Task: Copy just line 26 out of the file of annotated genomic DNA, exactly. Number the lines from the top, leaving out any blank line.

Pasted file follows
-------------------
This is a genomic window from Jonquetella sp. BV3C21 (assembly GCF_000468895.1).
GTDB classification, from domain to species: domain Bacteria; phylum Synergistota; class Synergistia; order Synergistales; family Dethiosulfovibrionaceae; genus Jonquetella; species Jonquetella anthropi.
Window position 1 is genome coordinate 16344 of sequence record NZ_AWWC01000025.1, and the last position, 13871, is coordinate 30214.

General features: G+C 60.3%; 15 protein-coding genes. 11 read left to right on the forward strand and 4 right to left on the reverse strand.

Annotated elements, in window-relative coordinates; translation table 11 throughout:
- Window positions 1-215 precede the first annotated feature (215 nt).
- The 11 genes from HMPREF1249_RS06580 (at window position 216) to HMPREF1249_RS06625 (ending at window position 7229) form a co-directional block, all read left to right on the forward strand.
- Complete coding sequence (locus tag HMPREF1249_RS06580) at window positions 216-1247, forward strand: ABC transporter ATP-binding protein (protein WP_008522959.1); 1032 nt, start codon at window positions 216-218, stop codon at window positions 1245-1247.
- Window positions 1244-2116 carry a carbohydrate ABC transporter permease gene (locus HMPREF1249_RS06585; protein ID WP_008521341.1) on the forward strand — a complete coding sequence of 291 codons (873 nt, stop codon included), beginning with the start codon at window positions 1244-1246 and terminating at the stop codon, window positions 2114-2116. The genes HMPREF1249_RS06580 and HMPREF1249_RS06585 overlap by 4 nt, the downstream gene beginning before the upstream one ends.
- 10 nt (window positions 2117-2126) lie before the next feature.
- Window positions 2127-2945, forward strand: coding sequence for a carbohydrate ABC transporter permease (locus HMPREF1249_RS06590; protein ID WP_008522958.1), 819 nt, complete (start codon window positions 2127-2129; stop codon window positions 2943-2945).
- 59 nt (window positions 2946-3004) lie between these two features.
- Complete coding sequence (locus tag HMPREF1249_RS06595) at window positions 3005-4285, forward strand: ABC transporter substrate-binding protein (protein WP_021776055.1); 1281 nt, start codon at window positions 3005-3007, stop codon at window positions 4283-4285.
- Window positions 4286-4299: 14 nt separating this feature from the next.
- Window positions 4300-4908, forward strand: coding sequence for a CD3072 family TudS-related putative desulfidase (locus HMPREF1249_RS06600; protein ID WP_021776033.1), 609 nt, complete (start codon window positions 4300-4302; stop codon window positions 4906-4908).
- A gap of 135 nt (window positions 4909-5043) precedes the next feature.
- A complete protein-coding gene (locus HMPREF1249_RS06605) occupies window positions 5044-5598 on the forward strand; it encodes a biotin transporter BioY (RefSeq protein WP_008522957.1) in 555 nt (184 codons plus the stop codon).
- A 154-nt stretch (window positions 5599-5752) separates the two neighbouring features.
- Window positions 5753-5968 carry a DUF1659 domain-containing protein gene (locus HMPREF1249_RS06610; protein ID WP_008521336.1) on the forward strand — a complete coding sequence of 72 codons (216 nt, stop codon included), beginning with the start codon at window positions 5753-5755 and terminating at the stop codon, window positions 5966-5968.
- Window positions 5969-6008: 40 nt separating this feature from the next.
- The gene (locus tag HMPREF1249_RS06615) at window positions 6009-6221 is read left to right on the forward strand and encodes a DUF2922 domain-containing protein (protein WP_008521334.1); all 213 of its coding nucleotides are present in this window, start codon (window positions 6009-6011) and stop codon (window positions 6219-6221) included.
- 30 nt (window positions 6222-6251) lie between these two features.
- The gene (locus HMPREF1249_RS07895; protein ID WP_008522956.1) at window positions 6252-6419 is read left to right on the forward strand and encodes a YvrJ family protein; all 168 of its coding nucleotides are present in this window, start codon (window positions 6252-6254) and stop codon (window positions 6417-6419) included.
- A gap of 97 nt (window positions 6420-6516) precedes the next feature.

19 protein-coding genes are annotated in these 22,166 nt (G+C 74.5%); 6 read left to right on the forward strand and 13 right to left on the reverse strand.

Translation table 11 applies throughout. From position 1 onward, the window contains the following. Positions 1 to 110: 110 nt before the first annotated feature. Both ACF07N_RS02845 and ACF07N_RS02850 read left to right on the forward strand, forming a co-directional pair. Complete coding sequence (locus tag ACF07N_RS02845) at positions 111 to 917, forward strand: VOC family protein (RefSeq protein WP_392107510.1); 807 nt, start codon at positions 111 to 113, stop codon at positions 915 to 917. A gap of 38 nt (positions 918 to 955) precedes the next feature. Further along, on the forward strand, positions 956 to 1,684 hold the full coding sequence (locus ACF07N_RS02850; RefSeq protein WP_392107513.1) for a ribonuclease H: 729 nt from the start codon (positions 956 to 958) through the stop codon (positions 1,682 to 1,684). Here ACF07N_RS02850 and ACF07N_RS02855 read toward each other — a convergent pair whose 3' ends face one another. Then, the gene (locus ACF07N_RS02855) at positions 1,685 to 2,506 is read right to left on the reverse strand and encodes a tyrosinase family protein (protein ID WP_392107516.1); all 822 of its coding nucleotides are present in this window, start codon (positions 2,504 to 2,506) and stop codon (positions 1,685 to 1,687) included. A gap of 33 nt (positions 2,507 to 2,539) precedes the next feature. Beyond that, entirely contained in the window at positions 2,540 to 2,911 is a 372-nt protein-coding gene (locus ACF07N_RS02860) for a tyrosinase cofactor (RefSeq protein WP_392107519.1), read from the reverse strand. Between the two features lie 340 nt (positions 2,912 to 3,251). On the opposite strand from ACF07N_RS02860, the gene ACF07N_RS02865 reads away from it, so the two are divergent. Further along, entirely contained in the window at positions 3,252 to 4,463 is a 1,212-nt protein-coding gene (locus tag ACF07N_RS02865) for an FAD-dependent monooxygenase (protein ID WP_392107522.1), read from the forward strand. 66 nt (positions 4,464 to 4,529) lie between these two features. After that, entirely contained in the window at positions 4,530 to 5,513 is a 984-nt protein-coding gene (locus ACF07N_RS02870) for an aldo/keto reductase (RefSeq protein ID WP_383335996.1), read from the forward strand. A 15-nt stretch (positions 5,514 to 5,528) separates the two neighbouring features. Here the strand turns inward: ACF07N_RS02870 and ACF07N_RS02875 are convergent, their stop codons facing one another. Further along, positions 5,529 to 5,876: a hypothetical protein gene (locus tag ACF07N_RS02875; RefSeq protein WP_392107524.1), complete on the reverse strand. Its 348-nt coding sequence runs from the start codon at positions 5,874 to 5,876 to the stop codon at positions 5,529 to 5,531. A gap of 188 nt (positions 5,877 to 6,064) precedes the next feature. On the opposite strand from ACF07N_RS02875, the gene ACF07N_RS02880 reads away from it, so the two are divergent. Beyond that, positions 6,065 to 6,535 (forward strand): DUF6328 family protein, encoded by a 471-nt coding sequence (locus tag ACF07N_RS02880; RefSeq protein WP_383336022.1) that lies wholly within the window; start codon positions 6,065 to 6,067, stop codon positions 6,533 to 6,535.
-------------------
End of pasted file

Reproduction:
Translation table 11 applies throughout. From position 1 onward, the window contains the following. Positions 1 to 110: 110 nt before the first annotated feature. Both ACF07N_RS02845 and ACF07N_RS02850 read left to right on the forward strand, forming a co-directional pair. Complete coding sequence (locus tag ACF07N_RS02845) at positions 111 to 917, forward strand: VOC family protein (RefSeq protein WP_392107510.1); 807 nt, start codon at positions 111 to 113, stop codon at positions 915 to 917. A gap of 38 nt (positions 918 to 955) precedes the next feature. Further along, on the forward strand, positions 956 to 1,684 hold the full coding sequence (locus ACF07N_RS02850; RefSeq protein WP_392107513.1) for a ribonuclease H: 729 nt from the start codon (positions 956 to 958) through the stop codon (positions 1,682 to 1,684). Here ACF07N_RS02850 and ACF07N_RS02855 read toward each other — a convergent pair whose 3' ends face one another. Then, the gene (locus ACF07N_RS02855) at positions 1,685 to 2,506 is read right to left on the reverse strand and encodes a tyrosinase family protein (protein ID WP_392107516.1); all 822 of its coding nucleotides are present in this window, start codon (positions 2,504 to 2,506) and stop codon (positions 1,685 to 1,687) included. A gap of 33 nt (positions 2,507 to 2,539) precedes the next feature. Beyond that, entirely contained in the window at positions 2,540 to 2,911 is a 372-nt protein-coding gene (locus ACF07N_RS02860) for a tyrosinase cofactor (RefSeq protein WP_392107519.1), read from the reverse strand. Between the two features lie 340 nt (positions 2,912 to 3,251). On the opposite strand from ACF07N_RS02860, the gene ACF07N_RS02865 reads away from it, so the two are divergent. Further along, entirely contained in the window at positions 3,252 to 4,463 is a 1,212-nt protein-coding gene (locus tag ACF07N_RS02865) for an FAD-dependent monooxygenase (protein ID WP_392107522.1), read from the forward strand. 66 nt (positions 4,464 to 4,529) lie between these two features. After that, entirely contained in the window at positions 4,530 to 5,513 is a 984-nt protein-coding gene (locus ACF07N_RS02870) for an aldo/keto reductase (RefSeq protein ID WP_383335996.1), read from the forward strand. A 15-nt stretch (positions 5,514 to 5,528) separates the two neighbouring features. Here the strand turns inward: ACF07N_RS02870 and ACF07N_RS02875 are convergent, their stop codons facing one another. Further along, positions 5,529 to 5,876: a hypothetical protein gene (locus tag ACF07N_RS02875; RefSeq protein WP_392107524.1), complete on the reverse strand. Its 348-nt coding sequence runs from the start codon at positions 5,874 to 5,876 to the stop codon at positions 5,529 to 5,531. A gap of 188 nt (positions 5,877 to 6,064) precedes the next feature. On the opposite strand from ACF07N_RS02875, the gene ACF07N_RS02880 reads away from it, so the two are divergent. Beyond that, positions 6,065 to 6,535 (forward strand): DUF6328 family protein, encoded by a 471-nt coding sequence (locus tag ACF07N_RS02880; RefSeq protein WP_383336022.1) that lies wholly within the window; start codon positions 6,065 to 6,067, stop codon positions 6,533 to 6,535.